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The master of the patriot game

Kudos to Hindustan Times for publishing RK Kaushik’s article Bhagat Singh, the final hours (3600, October 9).

india Updated: Oct 16, 2011 00:48 IST

The master of the patriot game
Kudos to Hindustan Times for publishing RK Kaushik’s article Bhagat Singh, the final hours (3600, October 9). It was disheartening to read about how the half-burnt bodies of Bhagat Singh and his companions were thrown in the Sutlej river. Most Indians have grown up watching various movies based on Singh, but no one has yet done an extensive research on the great patriot’s life. I look forward to reading more such articles in the future.

Samiul Hassan Quadri, Bikaner


People were unaware of many facts about Singh’s life that Kaushik reveals. It was indeed brave of Singh to have refused to wear a mask before being hanged to death. People will always remember him for the supreme sacrifices he made for the nation.

RN Sharma, via email


One for all, one for one
With reference to the article Petals make this lotus (Chanakya, October 9), BJP president Nitin Gadkari exhibited his leadership skills by deftly handling the issue of Gujarat CM Narendra Modi’s absence from the party’s national executive meet. If Gadkari continues to put the party’s interests above any individual’s, as he did in Modi’s case, the BJP can expect to return to power at the Centre in 2014.

Prashant Rakheja, Gurgaon


By remaining absent from the national executive meet, Modi has sent a message to the BJP high command that he is above the party. It seems he thinks that unlike other BJP leaders Sushma Swaraj, Arun Jaitley or even LK Advani — he can go it alone in the 2014 polls. It wouldn’t be a surprise if Modi soon floats his own party and gives the BJP a run for its money.

Bhartendu Sood, via email

For better or for verse
Indrajit Hazra’s article So you dig poetry? (Red Herring, October 9) makes for interesting reading. It’s true that people appreciate novels and poems more when they are written by famous authors/poets. Publishers have also realised this fact and, so, they are in a mad race to cash in on the work of established authors/poets.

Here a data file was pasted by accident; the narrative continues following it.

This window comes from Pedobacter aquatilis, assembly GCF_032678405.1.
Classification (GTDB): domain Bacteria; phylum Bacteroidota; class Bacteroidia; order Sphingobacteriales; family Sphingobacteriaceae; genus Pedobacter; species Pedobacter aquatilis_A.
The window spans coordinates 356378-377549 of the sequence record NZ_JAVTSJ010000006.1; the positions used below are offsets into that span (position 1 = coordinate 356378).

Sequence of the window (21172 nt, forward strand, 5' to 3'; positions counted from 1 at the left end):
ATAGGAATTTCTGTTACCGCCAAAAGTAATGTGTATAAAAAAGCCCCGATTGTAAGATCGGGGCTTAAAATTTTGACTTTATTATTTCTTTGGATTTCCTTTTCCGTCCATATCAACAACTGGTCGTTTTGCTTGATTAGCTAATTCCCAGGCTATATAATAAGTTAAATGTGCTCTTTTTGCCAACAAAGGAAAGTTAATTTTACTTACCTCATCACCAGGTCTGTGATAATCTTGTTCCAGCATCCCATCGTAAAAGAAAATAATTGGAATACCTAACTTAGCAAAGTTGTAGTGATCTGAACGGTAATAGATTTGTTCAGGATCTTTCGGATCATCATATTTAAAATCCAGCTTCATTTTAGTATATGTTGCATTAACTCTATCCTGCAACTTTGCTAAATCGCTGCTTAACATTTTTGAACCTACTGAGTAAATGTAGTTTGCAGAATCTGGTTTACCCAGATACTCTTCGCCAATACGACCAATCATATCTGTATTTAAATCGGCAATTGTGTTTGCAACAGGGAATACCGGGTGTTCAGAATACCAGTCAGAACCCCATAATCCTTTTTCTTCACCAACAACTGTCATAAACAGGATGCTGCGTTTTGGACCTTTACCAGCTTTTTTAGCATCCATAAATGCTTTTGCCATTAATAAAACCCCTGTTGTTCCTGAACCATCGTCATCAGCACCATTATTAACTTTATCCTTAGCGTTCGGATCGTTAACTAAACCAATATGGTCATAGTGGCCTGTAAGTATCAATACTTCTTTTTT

Nageshwant Roy Vaid, via email

It’s true that there are more poetry writers than readers. I believe it’s easier to read a novel, as it takes the reader on a journey where he is on ‘autopilot mode’, following the story without reading between the lines or finding hidden meanings. But one may not always enjoy poetry, as poems are usually not self-explanatory by nature. And even if they are, it takes time to grasp their real meaning and appreciate them.

Shaun Williams, via email

Reform for reformers first
This refers to Karan Thapar’s article Can Anna hack it? (Sunday Sentiments, October 9). Why is it that a bill to revise the salaries of our parliamentarians gets passed in Parliament without any debate, but bills related to giving reservations to women or establishing a lokpal are always kept on the back burner? It shows that our parliamentarians lack the will to reform the system. Moreover, when activists like Anna Hazare stand up to demand their rights, critics like Thapar try to rain on their parade.

Sangeeta Sharma Dhaor, Ghaziabad

We’re missing the woods here
We have read news reports on illegal activities threatening the existence of rare species of animals and birds. But Chetan Chauhan’s article Knock on wood (The Big Story, October 9) about how mining is taking a toll on our forests comes as a surprise. It’s clear that various government agencies responsible for mining various resources are only concerned about doing their duty. They don’t care about the environment. The environment ministry must step in and take charge of the situation.

Ayushi Khare, Indore